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About Aeronut

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    Obsessed Member

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    Middle of nowhere Hampshire

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  1. Aeronut

    Airfix 2019

    Its not just moulding flaws Airfix needs to keep on top of. My drooling session over my newly purchased Wellington was marred by a distorted engine cowling which had its cowl flaps crushed into the runner below it and the whole cowling bent 'out of round'. I'm not going to get overly upset as I am a modeller and getting it round again and replacing two cowl flaps should be within my abilities, if not then its an engine change diorama with the maintenance set already in the stash. Anyway, has anyone praised Airfix for the transparencies in the Wellington? commendably thin, clear and sparkling; long may this continue. Maybe they are listening after all the recent releases that have had faults in the clear parts.
  2. Aeronut

    Horsa D-Day

    Gliders were used for exercises prior to operations, they were also stored in the open, picketed on the edge of airfields. Quite a number of aircraft were recovered from the Normandy LZs, repaired and used again at Arnhem. Look at the films of Arnhem and you will see some Horsa with just two black stripes from the D-day markings on the wings, this is because the white stripes were likely to have been painted in white wash rather than paint as used for the black stripes, and between June and September the white wash was washed off by the rain. The gliders were not all made in the same factory and as such there could be tonal differences between the paint on the wings from one factory and fuselages from another with the tape over the transport joints being painted at the MU where the aircraft was assembled being different in tone and shine as well. Some of these tapes can even be seen being left in the red dope with no finishing paint. In summary pristine examples of the Horsa could be seen alongside weathered ones.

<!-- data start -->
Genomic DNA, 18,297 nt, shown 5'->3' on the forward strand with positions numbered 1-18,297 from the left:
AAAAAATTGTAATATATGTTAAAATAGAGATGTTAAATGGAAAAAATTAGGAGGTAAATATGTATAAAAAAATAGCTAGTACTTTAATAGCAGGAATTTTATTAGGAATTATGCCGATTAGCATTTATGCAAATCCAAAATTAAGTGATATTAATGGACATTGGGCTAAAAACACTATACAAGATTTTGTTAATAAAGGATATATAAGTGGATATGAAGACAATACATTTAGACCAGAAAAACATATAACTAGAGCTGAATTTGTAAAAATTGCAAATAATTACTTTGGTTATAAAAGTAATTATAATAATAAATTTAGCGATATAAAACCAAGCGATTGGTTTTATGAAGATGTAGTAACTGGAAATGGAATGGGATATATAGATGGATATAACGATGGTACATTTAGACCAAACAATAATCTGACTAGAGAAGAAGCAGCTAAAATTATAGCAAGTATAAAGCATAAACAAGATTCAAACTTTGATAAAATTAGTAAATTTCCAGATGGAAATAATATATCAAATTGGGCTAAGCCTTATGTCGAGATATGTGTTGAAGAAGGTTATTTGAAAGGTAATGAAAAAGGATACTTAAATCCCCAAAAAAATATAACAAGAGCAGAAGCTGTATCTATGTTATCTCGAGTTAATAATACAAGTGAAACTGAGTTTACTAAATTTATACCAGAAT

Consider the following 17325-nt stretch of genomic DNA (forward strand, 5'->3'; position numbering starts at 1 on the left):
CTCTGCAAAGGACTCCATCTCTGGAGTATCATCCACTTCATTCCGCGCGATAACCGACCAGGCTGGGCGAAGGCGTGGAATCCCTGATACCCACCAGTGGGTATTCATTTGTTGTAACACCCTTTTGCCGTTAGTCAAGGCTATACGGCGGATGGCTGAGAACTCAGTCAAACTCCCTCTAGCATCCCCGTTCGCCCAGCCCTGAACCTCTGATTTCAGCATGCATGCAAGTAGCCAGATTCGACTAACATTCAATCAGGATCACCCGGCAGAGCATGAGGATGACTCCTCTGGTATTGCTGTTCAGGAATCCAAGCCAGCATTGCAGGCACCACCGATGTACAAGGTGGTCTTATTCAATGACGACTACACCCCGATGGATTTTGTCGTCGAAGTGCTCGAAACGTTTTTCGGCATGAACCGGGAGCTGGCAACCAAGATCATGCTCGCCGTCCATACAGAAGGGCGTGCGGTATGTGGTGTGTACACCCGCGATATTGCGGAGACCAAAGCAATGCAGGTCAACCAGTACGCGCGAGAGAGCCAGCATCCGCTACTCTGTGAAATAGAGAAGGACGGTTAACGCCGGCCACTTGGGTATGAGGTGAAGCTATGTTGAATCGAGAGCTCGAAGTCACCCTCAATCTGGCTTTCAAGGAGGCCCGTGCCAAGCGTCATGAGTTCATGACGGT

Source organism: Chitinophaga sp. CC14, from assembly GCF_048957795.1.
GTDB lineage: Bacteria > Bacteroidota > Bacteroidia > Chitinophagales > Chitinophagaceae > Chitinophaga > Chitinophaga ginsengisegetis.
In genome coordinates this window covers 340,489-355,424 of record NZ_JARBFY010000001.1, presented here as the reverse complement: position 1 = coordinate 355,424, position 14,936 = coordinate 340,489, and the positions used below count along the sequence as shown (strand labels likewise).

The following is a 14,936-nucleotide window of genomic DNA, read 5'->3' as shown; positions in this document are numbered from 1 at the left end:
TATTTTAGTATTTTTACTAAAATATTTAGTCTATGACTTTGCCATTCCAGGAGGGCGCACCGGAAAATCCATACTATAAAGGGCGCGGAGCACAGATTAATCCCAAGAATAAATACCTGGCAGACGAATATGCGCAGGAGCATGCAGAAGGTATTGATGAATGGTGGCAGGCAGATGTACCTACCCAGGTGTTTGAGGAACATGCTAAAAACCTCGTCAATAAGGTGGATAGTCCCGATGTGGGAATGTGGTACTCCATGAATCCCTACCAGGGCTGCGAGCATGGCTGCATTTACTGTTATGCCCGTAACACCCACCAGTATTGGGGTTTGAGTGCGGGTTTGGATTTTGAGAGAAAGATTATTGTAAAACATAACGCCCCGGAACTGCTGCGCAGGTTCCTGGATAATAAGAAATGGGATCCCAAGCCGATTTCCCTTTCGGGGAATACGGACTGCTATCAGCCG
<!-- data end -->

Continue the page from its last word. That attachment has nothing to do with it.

3. Aeronut

    Shorts Skyvan

    I'll need to keep an eye on this thread from now on as I've just won one of these as part of a lot of three kits at my local auction house. It was worth the tenner just to stop them going in the skip! But what I'm going to do with a started (but all there) Airfix Control Tower and a Hasagawa Huey I don't know as they don't fit the theme of my stash.